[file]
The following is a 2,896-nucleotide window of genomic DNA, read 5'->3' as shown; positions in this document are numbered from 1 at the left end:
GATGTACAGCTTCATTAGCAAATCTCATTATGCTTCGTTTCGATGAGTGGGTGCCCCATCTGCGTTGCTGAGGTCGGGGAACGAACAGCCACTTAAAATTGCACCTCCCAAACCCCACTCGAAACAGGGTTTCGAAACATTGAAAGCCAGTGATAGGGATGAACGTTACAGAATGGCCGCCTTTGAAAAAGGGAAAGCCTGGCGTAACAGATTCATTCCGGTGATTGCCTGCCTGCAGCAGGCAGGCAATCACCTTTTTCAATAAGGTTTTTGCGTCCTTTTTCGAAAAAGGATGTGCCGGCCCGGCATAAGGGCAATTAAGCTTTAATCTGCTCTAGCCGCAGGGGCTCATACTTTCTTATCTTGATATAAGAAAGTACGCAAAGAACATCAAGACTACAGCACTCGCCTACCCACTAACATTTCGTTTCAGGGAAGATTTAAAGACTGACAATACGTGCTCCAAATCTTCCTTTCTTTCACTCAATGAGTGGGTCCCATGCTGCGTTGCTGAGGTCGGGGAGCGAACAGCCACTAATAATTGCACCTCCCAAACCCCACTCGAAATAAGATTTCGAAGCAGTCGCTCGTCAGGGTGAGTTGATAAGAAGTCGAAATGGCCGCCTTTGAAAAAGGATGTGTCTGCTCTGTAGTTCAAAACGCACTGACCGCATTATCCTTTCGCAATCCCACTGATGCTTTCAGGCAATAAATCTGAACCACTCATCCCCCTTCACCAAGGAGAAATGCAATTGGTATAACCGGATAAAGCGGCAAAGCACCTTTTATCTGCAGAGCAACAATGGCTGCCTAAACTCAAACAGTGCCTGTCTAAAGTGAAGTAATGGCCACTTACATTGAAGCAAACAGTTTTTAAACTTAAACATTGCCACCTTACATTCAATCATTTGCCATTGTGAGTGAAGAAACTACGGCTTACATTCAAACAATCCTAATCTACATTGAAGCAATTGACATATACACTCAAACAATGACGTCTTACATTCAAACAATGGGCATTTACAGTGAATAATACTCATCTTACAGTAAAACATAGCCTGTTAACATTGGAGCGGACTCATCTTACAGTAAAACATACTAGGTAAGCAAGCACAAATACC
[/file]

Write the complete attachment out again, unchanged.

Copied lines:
The following is a 2,896-nucleotide window of genomic DNA, read 5'->3' as shown; positions in this document are numbered from 1 at the left end:
GATGTACAGCTTCATTAGCAAATCTCATTATGCTTCGTTTCGATGAGTGGGTGCCCCATCTGCGTTGCTGAGGTCGGGGAACGAACAGCCACTTAAAATTGCACCTCCCAAACCCCACTCGAAACAGGGTTTCGAAACATTGAAAGCCAGTGATAGGGATGAACGTTACAGAATGGCCGCCTTTGAAAAAGGGAAAGCCTGGCGTAACAGATTCATTCCGGTGATTGCCTGCCTGCAGCAGGCAGGCAATCACCTTTTTCAATAAGGTTTTTGCGTCCTTTTTCGAAAAAGGATGTGCCGGCCCGGCATAAGGGCAATTAAGCTTTAATCTGCTCTAGCCGCAGGGGCTCATACTTTCTTATCTTGATATAAGAAAGTACGCAAAGAACATCAAGACTACAGCACTCGCCTACCCACTAACATTTCGTTTCAGGGAAGATTTAAAGACTGACAATACGTGCTCCAAATCTTCCTTTCTTTCACTCAATGAGTGGGTCCCATGCTGCGTTGCTGAGGTCGGGGAGCGAACAGCCACTAATAATTGCACCTCCCAAACCCCACTCGAAATAAGATTTCGAAGCAGTCGCTCGTCAGGGTGAGTTGATAAGAAGTCGAAATGGCCGCCTTTGAAAAAGGATGTGTCTGCTCTGTAGTTCAAAACGCACTGACCGCATTATCCTTTCGCAATCCCACTGATGCTTTCAGGCAATAAATCTGAACCACTCATCCCCCTTCACCAAGGAGAAATGCAATTGGTATAACCGGATAAAGCGGCAAAGCACCTTTTATCTGCAGAGCAACAATGGCTGCCTAAACTCAAACAGTGCCTGTCTAAAGTGAAGTAATGGCCACTTACATTGAAGCAAACAGTTTTTAAACTTAAACATTGCCACCTTACATTCAATCATTTGCCATTGTGAGTGAAGAAACTACGGCTTACATTCAAACAATCCTAATCTACATTGAAGCAATTGACATATACACTCAAACAATGACGTCTTACATTCAAACAATGGGCATTTACAGTGAATAATACTCATCTTACAGTAAAACATAGCCTGTTAACATTGGAGCGGACTCATCTTACAGTAAAACATACTAGGTAAGCAAGCACAAATACC